Inhalt

in Literatur blättern

  • Detailansicht

Bibliographische Angaben zur Publikation

Day-to-day physical functioning and disability in obese 10- to 13-year-olds


Autor/in:

Tsiros, M. D.; Buckley, J. D.; Howe, P. R.; Olds, T.; Walkley, J.; Taylor, L.; Mallows, R.; Hills, A. P.; Kagawa, M.; Coates, A. M.


Herausgeber/in:

International Association for the Study of Obesity (iaso)


Quelle:

Pediatric Obesity, 2013, Volume 8 (Issue1), Seite 31-41, Oxford, UK: Wiley-Blackwell


Jahr:

2013



Link(s):


Ganzen Text lesen (HTML)


Abstract:


What is already known about this subject:

- Compared with their healthy-weight peers, children with obesity have;
- impaired physical health-related quality of life
- reduced physical activity levels
- reduced capacity to perform certain weight-bearing tasks in field-based fitness tests

What this study adds:

- First investigation of obesity-related disability in children using the International Classification for Functioning, Disability and Health framework for Children and Youth.
- Obesity in children appears to be associated with disability impacting basic locomotor skills and physical health-related quality of life.
- Children's participation in key life areas related to physical functioning appears to be minimally impacted by obesity.

Objective:

The aim of this study was to investigate whether obesity is related to impaired day-to-day physical functioning and disability in children.

Methods:

An observational case-control study was conducted in three Australian states. Obese (n?=?107) and healthy-weight (n?=?132) 10- to 13-year-olds (132 male, 107 female) were recruited via media advertisements. Assessment of body composition (dual energy X-ray absorptiometry), locomotor capacity (six-minute walk test [6MWT], timed up and down stairs test [TUDS] and timed up and go [TUG]) and child-reported physical health-related quality of life (HRQoL) were undertaken. Participants wore an accelerometer for 8 days and completed two use-of-time telephone interviews to assess participation in key life areas.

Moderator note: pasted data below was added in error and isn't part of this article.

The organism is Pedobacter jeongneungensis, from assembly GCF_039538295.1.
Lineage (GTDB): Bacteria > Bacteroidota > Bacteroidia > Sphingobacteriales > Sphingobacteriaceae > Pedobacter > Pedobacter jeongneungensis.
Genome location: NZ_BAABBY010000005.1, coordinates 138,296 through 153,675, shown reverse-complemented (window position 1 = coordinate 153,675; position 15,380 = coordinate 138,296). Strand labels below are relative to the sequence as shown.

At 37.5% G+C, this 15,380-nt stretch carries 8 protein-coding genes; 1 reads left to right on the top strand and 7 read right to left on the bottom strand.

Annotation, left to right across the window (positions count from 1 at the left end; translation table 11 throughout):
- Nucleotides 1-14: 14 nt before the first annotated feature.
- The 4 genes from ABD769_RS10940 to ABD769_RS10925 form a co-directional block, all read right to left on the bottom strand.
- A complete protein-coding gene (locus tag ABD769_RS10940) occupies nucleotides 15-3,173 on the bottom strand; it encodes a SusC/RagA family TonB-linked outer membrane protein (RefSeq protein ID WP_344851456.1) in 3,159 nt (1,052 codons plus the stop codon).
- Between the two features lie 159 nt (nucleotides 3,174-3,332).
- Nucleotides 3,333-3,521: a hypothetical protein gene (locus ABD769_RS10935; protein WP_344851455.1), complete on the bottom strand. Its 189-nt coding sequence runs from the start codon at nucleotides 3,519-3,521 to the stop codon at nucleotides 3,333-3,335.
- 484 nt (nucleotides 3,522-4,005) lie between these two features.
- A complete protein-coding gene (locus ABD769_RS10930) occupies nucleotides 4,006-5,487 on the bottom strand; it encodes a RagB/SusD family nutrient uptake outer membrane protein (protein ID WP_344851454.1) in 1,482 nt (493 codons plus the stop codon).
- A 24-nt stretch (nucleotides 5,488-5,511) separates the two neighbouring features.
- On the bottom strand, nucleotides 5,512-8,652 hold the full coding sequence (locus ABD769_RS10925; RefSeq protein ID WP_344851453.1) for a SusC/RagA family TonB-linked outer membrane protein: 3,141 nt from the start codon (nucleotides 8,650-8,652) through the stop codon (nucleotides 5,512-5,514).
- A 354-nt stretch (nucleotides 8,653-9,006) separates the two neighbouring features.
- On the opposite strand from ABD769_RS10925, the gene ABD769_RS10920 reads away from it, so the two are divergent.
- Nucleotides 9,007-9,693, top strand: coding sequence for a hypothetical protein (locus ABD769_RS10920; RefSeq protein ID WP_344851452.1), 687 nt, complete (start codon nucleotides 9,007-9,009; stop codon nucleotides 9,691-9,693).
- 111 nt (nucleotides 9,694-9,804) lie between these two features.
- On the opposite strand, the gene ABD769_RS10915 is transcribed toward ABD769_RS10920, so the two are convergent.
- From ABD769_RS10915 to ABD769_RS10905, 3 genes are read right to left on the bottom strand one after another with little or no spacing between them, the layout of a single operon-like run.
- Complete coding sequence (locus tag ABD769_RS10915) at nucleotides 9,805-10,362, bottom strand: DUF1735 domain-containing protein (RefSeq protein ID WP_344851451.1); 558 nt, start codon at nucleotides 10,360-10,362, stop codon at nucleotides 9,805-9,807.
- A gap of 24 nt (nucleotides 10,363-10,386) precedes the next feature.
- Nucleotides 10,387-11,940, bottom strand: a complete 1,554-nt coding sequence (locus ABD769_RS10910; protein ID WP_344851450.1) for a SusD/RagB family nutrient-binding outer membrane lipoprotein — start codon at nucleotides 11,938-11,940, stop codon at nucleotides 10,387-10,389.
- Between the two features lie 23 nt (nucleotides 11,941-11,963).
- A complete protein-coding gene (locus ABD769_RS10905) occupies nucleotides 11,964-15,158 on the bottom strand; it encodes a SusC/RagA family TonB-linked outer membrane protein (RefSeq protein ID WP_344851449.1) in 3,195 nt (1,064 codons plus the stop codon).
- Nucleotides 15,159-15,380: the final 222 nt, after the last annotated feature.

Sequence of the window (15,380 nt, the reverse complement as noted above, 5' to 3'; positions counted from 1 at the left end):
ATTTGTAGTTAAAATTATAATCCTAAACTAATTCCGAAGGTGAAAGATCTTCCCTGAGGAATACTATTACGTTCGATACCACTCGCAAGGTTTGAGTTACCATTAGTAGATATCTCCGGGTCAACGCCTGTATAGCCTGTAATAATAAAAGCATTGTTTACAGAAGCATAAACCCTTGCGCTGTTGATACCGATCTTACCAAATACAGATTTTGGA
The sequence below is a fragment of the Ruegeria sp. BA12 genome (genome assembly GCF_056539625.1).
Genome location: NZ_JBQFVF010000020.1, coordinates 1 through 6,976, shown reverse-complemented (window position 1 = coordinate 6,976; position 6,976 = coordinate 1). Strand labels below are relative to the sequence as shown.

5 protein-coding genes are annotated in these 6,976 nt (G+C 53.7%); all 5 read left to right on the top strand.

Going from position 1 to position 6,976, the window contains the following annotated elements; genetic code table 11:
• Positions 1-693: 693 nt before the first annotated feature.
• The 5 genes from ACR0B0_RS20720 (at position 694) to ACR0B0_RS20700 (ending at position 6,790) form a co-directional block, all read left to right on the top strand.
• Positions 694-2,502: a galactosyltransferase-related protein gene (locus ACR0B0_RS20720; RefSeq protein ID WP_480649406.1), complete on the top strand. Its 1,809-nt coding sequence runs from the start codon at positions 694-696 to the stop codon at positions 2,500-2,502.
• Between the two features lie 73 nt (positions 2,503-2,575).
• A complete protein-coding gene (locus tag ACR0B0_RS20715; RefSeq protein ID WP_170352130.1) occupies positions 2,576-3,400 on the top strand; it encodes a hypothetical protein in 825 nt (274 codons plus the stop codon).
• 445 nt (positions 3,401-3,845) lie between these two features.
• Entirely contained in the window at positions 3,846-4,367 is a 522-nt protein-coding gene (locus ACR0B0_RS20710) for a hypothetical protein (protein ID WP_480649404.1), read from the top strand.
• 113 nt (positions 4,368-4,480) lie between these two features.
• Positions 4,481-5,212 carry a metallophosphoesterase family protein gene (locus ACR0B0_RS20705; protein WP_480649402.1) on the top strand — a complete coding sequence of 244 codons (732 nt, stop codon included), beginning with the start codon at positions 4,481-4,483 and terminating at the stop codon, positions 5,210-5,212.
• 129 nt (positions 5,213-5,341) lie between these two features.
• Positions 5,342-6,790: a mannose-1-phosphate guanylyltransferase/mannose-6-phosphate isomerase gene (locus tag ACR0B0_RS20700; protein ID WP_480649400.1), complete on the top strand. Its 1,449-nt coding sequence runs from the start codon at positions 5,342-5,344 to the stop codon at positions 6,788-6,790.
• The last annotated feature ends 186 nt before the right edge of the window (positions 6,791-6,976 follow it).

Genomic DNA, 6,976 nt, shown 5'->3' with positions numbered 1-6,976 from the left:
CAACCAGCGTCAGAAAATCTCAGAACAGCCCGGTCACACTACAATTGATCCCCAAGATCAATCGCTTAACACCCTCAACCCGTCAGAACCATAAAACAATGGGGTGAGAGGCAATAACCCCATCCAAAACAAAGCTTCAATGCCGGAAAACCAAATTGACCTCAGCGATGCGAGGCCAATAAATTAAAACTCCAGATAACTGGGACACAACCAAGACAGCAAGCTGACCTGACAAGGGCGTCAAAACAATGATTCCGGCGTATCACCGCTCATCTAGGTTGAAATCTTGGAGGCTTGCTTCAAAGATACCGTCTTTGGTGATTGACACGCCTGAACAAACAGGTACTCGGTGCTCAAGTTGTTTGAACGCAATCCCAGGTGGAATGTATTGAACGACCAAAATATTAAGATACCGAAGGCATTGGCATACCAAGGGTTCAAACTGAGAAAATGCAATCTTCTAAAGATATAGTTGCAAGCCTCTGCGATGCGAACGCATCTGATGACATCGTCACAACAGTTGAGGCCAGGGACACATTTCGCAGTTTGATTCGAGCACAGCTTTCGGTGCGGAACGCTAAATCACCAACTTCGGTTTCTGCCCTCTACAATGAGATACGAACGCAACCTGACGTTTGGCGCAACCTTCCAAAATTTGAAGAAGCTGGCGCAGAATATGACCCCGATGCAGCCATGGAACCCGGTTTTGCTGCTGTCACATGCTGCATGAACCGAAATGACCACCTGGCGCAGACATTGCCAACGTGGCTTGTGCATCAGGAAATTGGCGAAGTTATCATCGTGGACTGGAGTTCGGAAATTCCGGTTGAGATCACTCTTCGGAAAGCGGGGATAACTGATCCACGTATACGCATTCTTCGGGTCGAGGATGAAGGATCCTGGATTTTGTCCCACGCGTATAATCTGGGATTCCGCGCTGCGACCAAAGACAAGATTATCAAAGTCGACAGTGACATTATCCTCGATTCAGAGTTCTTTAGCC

Results:

Compared with their healthy-weight counterparts, obese children had lower physical HRQoL scores (P?

Conclusions:

As anticipated, obesity appears to undermine physical functioning in children, including the capacity to perform basic locomotor skills yet, unexpectedly, participation in key life areas related to physical functioning appeared largely unaffected.


Weitere Informationen:


Schlagworte:
Informationen in der ICF:


Dokumentart:


Zeitschriftenbeitrag / Forschungsergebnis / Online-Publikation




Bezugsmöglichkeit:


Pediatric Obesity
Homepage: https://onlinelibrary.wiley.com/journal/20476310

Um Literatur zu beziehen, wenden Sie sich bitte an Bibliotheken, die Herausgeber, den Verlag oder an den Buch- und Zeitschriftenhandel.



Referenznummer:

R/ZA5106


Informationsstand: 15.07.2013

in Literatur blättern